Daniel Goldin, Boswell Book Co.
Recommendations from Daniel Goldin at Boswell Book Co. in Milwaukee, Wis.
The Hour Between
The Hour Between, by Sebastian Stuart, paperback, 260 pages, Alyson Books, list price: $14.95
I love stories about friendship, particularly those in which friendship is recalled under a nostalgic haze. The madeleine in Sebastian Stuart's The Hour Between is a phone call. A friend alerts Arthur McDougal of a sighting of Katrina Felt, the girl who took him under her wing during a fateful year at a Connecticut boarding school. At school, Katrina was everything that closeted Arthur was not -- the child of celebrities, secure in her persona as a glamorous rebel.
Set in the late 1960s, the book's action takes place at Spooner School, under the auspices of the Christian Science Church, run by a progressive but lax administrator. Their friendship intensifies, and Arthur's role morphs from Katrina's protege to her protector as her carefully created persona shows some cracks. At the same time, disagreements within the school's administration come to a head. I found the whole thing quite lovely, especially because just when things would get a little melodramatic for my taste, Stuart knows how to cut the pathos with some sharp wit. (Read Stuart's depiction of the moment his narrator first meets Katrina.)
Await Your Reply
Await Your Reply, by Dan Chaon, hardcover, 324 pages, Ballantine Books, list price: $25
I'm not one for scares, but I can't resist interesting stories, especially when presented a construction as clever as Chaon's: a three-headed snake. Chaon's latest novel has three protagonists. Lucy Lattimore has run off with one of her teachers, Miles Cheshire is searching the frozen north for his missing brother Hayden, and Ryan Schuyler has recently been reunited with his birth father in the Michigan woods.
As it happens, Ryan's dad is running a little identity theft business, and identity is actually the thread that ties the stories together. Chaon's prose gives Await Your Reply the feel of a Stephen King or Peter Straub novel, and in a way, this is a horror novel, but without supernatural elements. There are even allusions to Thomas Tryon's cult favorite, The Other. And because it's the kind of book where you can't talk about the ending, in a sense it's a mystery, too, and part of the enjoyment is how you handle the twist. (Read how one of Chaon's characters loses more than just an identity: five digits.)
Little Bee, by Chris Cleave, hardcover, 288 pages, Simon & Schuster, list price: $24
Little Bee is a Nigerian girl who has escaped her home country only to find herself interned in a British immigration center. She's searching for a man she once met on the African coast, and she thinks he will help her, only we already know that won't be possible.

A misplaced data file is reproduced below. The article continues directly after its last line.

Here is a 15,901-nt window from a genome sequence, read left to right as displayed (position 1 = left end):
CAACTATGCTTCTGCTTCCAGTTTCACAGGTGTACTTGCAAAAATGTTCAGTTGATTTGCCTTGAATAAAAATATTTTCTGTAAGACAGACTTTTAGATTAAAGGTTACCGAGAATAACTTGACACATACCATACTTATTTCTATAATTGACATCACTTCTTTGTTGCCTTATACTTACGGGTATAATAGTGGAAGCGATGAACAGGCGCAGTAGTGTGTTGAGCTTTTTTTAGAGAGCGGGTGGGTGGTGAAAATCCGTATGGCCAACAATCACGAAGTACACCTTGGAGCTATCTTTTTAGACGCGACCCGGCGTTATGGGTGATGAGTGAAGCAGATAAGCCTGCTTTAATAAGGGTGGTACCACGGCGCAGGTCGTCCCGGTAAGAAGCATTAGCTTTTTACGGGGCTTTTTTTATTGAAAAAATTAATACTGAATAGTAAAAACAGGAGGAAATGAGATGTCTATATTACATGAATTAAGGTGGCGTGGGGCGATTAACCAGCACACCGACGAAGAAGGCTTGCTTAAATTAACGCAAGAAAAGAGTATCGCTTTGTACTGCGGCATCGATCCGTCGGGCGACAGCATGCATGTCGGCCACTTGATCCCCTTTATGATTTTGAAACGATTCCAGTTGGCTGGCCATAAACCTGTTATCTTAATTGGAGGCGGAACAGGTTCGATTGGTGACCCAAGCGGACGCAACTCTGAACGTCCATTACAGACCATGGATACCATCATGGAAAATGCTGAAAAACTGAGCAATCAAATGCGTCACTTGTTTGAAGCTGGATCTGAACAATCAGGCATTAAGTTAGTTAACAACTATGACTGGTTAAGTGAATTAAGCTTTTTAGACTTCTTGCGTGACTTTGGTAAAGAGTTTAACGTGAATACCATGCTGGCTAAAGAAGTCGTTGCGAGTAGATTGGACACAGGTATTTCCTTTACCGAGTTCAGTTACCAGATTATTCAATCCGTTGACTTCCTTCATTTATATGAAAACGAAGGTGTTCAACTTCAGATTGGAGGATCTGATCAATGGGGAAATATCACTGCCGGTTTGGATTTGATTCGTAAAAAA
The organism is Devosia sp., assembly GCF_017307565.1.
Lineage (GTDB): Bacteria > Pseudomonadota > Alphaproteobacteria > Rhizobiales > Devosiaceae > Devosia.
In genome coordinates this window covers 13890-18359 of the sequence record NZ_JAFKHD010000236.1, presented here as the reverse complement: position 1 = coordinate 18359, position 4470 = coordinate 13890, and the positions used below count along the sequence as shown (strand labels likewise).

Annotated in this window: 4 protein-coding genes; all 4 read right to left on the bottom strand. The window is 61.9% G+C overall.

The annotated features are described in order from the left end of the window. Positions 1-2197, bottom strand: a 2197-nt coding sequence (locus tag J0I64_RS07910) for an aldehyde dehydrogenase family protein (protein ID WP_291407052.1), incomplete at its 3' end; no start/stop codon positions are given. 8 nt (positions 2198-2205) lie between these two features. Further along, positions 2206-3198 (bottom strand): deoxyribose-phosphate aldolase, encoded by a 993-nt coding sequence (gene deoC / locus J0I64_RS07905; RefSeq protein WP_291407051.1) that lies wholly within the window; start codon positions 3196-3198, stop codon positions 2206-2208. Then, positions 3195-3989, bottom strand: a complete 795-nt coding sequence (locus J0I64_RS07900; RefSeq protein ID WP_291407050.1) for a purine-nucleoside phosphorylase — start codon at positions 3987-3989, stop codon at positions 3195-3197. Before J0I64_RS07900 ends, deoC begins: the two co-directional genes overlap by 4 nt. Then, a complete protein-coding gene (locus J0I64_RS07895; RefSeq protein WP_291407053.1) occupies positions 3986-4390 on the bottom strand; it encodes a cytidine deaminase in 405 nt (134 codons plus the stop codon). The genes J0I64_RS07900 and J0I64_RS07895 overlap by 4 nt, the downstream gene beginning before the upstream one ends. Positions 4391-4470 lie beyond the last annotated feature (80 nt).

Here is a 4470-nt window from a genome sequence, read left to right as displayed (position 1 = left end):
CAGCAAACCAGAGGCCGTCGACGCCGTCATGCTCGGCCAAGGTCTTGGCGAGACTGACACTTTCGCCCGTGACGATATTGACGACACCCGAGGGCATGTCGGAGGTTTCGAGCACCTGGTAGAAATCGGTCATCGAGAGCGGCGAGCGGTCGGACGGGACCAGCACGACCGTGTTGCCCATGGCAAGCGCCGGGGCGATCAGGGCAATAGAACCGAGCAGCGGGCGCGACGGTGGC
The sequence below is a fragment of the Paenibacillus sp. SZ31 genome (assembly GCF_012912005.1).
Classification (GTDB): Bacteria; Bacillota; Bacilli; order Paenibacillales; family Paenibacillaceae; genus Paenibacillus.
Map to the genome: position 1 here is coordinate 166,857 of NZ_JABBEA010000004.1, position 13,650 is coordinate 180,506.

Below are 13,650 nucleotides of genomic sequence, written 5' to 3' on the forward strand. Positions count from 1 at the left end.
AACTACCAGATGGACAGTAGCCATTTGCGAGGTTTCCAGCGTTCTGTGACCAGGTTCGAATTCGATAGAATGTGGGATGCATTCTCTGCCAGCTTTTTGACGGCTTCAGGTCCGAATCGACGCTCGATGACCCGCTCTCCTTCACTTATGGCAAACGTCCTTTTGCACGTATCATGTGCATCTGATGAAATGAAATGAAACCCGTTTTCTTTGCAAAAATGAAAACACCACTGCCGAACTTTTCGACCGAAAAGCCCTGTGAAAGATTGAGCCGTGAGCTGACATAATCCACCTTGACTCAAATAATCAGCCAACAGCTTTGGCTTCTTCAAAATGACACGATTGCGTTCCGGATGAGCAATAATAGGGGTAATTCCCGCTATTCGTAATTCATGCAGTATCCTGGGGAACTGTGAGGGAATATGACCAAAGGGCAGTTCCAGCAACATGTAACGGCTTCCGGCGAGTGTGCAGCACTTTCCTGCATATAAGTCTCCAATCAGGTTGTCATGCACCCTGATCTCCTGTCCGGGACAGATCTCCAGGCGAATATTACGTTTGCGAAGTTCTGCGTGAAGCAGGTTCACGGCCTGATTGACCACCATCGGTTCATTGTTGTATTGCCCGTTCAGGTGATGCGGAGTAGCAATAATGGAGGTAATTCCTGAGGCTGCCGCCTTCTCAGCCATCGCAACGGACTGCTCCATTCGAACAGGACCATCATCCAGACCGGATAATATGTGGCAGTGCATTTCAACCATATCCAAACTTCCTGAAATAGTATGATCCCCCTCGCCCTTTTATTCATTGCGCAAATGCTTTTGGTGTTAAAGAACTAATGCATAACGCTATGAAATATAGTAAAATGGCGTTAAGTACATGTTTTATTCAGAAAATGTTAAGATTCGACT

Quickly, the story jumps to the man's widow Sarah, a smart but somewhat unlikeable (correction: she's really unlikeable) woman caring for her son Charlie, a boy taken to running around in a Batman suit. Little Bee is another book with a secret, which I won't reveal here, but Cleave's book contains much I can talk about. It's a story about rebuilding family, about the gray morality of life and about tough decisions. It's a wise book, but one that doesn't take itself too seriously. And it's a book that reads differently to different people, with an ending that has led to seriously different interpretations. (Read Little Bee's musings on the British pound coin.)
Blame, by Michelle Huneven, hardcover, 304 pages, Farrar, Straus and Giroux, list price: $25
To show just what a mess of a woman Patsy McLemoore is, our first glimpse of her is through the eyes of a young family friend who's about to be subject to a rather raw ear piercing. But then it's Patsy's story, and our piercee has nothing on Patsy, who's about to go to prison for running over two Jehovah's Witnesses. The prison scenes are brutal and set the stage for what follows, which is a meditation on overcoming obstacles.
In her writing style, Huneven reminds me of Richard Russo: somber, but laced with elements of humor, friendship and joy. She writes side characters so rich they could each carry their own novel. There's a twist here, too, but knowing it or not doesn't affect the joy that comes with reading this novel. And though Huneven's take on addiction and recovery makes Blame a great read for anyone dealing with these issues, it's also the kind of book that's perfect for someone who wouldn't normally touch a book on the subject with a 10-foot pole. (Read Huneven's description of Patsy's adventures in home piercing.)
Raymond Carver: A Writer's Life
Raymond Carver: A Writer's Life, by Carol Sklenicka, hardcover, 592 pages, Scribner, list price: $35
I'm always afraid that literary biographies will be a bit dry. Raymond Carver's life is anything but. Carver was a man from a hardscrabble family who struggled with alcohol, financial problems, family quarrels and a turbulent first marriage. And though Sklenicka exhaustively follows sources, catching the details that figure into Carver's stories and poems, the 500 pages in her biography almost breeze by, a virtue of the major dramas in Carver's life.
The first is Carver's transformation from "bad" Ray to "good" Ray -- if this story were fiction, you might not believe how quickly the writer's life and personality transformed. The other is the controversy over the editing of his stories. Is much of the minimalism of Carver due to Carver himself, or to Gordon Lish, the editor who cut so much detail out of much of his work? Not only did Sklenicka's book convince me to reread some Carver fiction, but I now also want to read it twice, once with each edit. (Read Sklenicka's description of how "Good Ray" and "Bad Ray" came together to make one complicated Carver.)
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